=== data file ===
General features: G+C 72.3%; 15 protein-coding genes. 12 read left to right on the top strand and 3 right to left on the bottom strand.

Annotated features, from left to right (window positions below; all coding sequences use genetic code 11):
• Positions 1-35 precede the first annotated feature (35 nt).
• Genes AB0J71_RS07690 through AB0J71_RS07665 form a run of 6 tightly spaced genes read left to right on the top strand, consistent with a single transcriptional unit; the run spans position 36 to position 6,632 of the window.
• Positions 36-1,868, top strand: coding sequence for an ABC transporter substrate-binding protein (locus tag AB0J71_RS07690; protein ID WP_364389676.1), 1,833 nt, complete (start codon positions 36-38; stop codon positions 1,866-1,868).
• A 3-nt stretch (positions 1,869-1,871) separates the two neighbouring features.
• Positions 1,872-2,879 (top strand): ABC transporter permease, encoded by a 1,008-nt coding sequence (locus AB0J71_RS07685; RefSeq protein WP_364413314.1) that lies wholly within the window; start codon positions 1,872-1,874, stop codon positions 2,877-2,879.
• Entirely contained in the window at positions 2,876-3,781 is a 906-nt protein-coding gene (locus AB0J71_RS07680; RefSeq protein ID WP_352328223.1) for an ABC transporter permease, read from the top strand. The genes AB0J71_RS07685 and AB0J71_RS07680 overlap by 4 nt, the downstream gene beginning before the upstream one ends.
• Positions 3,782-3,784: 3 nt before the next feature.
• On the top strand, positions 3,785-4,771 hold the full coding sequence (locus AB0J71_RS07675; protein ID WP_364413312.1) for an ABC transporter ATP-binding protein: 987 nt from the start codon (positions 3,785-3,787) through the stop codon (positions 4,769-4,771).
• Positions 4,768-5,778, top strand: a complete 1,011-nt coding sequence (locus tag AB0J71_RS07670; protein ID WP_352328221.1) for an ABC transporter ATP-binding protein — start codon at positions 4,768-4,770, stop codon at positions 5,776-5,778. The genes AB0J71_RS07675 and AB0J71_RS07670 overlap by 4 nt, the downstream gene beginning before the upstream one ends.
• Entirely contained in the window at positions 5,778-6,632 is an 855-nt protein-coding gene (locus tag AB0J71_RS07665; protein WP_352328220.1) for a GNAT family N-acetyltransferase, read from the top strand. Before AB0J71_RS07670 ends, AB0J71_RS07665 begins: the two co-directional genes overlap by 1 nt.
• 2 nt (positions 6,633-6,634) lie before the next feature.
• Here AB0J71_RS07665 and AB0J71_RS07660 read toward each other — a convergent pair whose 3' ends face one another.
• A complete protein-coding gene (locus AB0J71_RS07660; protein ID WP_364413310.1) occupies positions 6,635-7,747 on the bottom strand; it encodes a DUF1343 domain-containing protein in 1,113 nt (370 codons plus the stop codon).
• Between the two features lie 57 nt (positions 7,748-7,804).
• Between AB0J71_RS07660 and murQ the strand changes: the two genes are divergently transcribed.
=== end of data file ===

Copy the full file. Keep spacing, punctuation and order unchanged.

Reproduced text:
General features: G+C 72.3%; 15 protein-coding genes. 12 read left to right on the top strand and 3 right to left on the bottom strand.

Annotated features, from left to right (window positions below; all coding sequences use genetic code 11):
• Positions 1-35 precede the first annotated feature (35 nt).
• Genes AB0J71_RS07690 through AB0J71_RS07665 form a run of 6 tightly spaced genes read left to right on the top strand, consistent with a single transcriptional unit; the run spans position 36 to position 6,632 of the window.
• Positions 36-1,868, top strand: coding sequence for an ABC transporter substrate-binding protein (locus tag AB0J71_RS07690; protein ID WP_364389676.1), 1,833 nt, complete (start codon positions 36-38; stop codon positions 1,866-1,868).
• A 3-nt stretch (positions 1,869-1,871) separates the two neighbouring features.
• Positions 1,872-2,879 (top strand): ABC transporter permease, encoded by a 1,008-nt coding sequence (locus AB0J71_RS07685; RefSeq protein WP_364413314.1) that lies wholly within the window; start codon positions 1,872-1,874, stop codon positions 2,877-2,879.
• Entirely contained in the window at positions 2,876-3,781 is a 906-nt protein-coding gene (locus AB0J71_RS07680; RefSeq protein ID WP_352328223.1) for an ABC transporter permease, read from the top strand. The genes AB0J71_RS07685 and AB0J71_RS07680 overlap by 4 nt, the downstream gene beginning before the upstream one ends.
• Positions 3,782-3,784: 3 nt before the next feature.
• On the top strand, positions 3,785-4,771 hold the full coding sequence (locus AB0J71_RS07675; protein ID WP_364413312.1) for an ABC transporter ATP-binding protein: 987 nt from the start codon (positions 3,785-3,787) through the stop codon (positions 4,769-4,771).
• Positions 4,768-5,778, top strand: a complete 1,011-nt coding sequence (locus tag AB0J71_RS07670; protein ID WP_352328221.1) for an ABC transporter ATP-binding protein — start codon at positions 4,768-4,770, stop codon at positions 5,776-5,778. The genes AB0J71_RS07675 and AB0J71_RS07670 overlap by 4 nt, the downstream gene beginning before the upstream one ends.
• Entirely contained in the window at positions 5,778-6,632 is an 855-nt protein-coding gene (locus tag AB0J71_RS07665; protein WP_352328220.1) for a GNAT family N-acetyltransferase, read from the top strand. Before AB0J71_RS07670 ends, AB0J71_RS07665 begins: the two co-directional genes overlap by 1 nt.
• 2 nt (positions 6,633-6,634) lie before the next feature.
• Here AB0J71_RS07665 and AB0J71_RS07660 read toward each other — a convergent pair whose 3' ends face one another.
• A complete protein-coding gene (locus AB0J71_RS07660; protein ID WP_364413310.1) occupies positions 6,635-7,747 on the bottom strand; it encodes a DUF1343 domain-containing protein in 1,113 nt (370 codons plus the stop codon).
• Between the two features lie 57 nt (positions 7,748-7,804).
• Between AB0J71_RS07660 and murQ the strand changes: the two genes are divergently transcribed.